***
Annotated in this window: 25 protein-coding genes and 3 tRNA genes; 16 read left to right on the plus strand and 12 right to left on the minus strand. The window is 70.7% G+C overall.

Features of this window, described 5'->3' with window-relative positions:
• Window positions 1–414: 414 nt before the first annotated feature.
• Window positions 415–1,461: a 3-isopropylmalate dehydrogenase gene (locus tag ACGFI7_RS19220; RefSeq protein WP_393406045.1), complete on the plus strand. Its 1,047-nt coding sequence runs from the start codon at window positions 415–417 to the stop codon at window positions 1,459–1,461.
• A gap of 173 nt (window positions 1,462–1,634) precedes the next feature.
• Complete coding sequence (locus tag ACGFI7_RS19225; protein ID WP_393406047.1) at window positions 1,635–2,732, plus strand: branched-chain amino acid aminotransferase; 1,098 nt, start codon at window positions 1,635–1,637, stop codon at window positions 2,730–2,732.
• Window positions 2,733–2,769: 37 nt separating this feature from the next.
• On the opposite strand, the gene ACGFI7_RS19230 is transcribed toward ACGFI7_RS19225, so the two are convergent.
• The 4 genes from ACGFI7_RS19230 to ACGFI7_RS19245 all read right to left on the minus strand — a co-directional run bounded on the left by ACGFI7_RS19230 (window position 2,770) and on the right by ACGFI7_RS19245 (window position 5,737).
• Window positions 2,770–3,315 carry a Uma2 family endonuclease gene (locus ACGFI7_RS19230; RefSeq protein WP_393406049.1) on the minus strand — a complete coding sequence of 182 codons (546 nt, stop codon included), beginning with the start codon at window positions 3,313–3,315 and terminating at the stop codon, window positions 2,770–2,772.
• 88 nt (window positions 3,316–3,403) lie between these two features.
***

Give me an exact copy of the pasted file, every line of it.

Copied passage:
Annotated in this window: 25 protein-coding genes and 3 tRNA genes; 16 read left to right on the plus strand and 12 right to left on the minus strand. The window is 70.7% G+C overall.

Features of this window, described 5'->3' with window-relative positions:
• Window positions 1–414: 414 nt before the first annotated feature.
• Window positions 415–1,461: a 3-isopropylmalate dehydrogenase gene (locus tag ACGFI7_RS19220; RefSeq protein WP_393406045.1), complete on the plus strand. Its 1,047-nt coding sequence runs from the start codon at window positions 415–417 to the stop codon at window positions 1,459–1,461.
• A gap of 173 nt (window positions 1,462–1,634) precedes the next feature.
• Complete coding sequence (locus tag ACGFI7_RS19225; protein ID WP_393406047.1) at window positions 1,635–2,732, plus strand: branched-chain amino acid aminotransferase; 1,098 nt, start codon at window positions 1,635–1,637, stop codon at window positions 2,730–2,732.
• Window positions 2,733–2,769: 37 nt separating this feature from the next.
• On the opposite strand, the gene ACGFI7_RS19230 is transcribed toward ACGFI7_RS19225, so the two are convergent.
• The 4 genes from ACGFI7_RS19230 to ACGFI7_RS19245 all read right to left on the minus strand — a co-directional run bounded on the left by ACGFI7_RS19230 (window position 2,770) and on the right by ACGFI7_RS19245 (window position 5,737).
• Window positions 2,770–3,315 carry a Uma2 family endonuclease gene (locus ACGFI7_RS19230; RefSeq protein WP_393406049.1) on the minus strand — a complete coding sequence of 182 codons (546 nt, stop codon included), beginning with the start codon at window positions 3,313–3,315 and terminating at the stop codon, window positions 2,770–2,772.
• 88 nt (window positions 3,316–3,403) lie between these two features.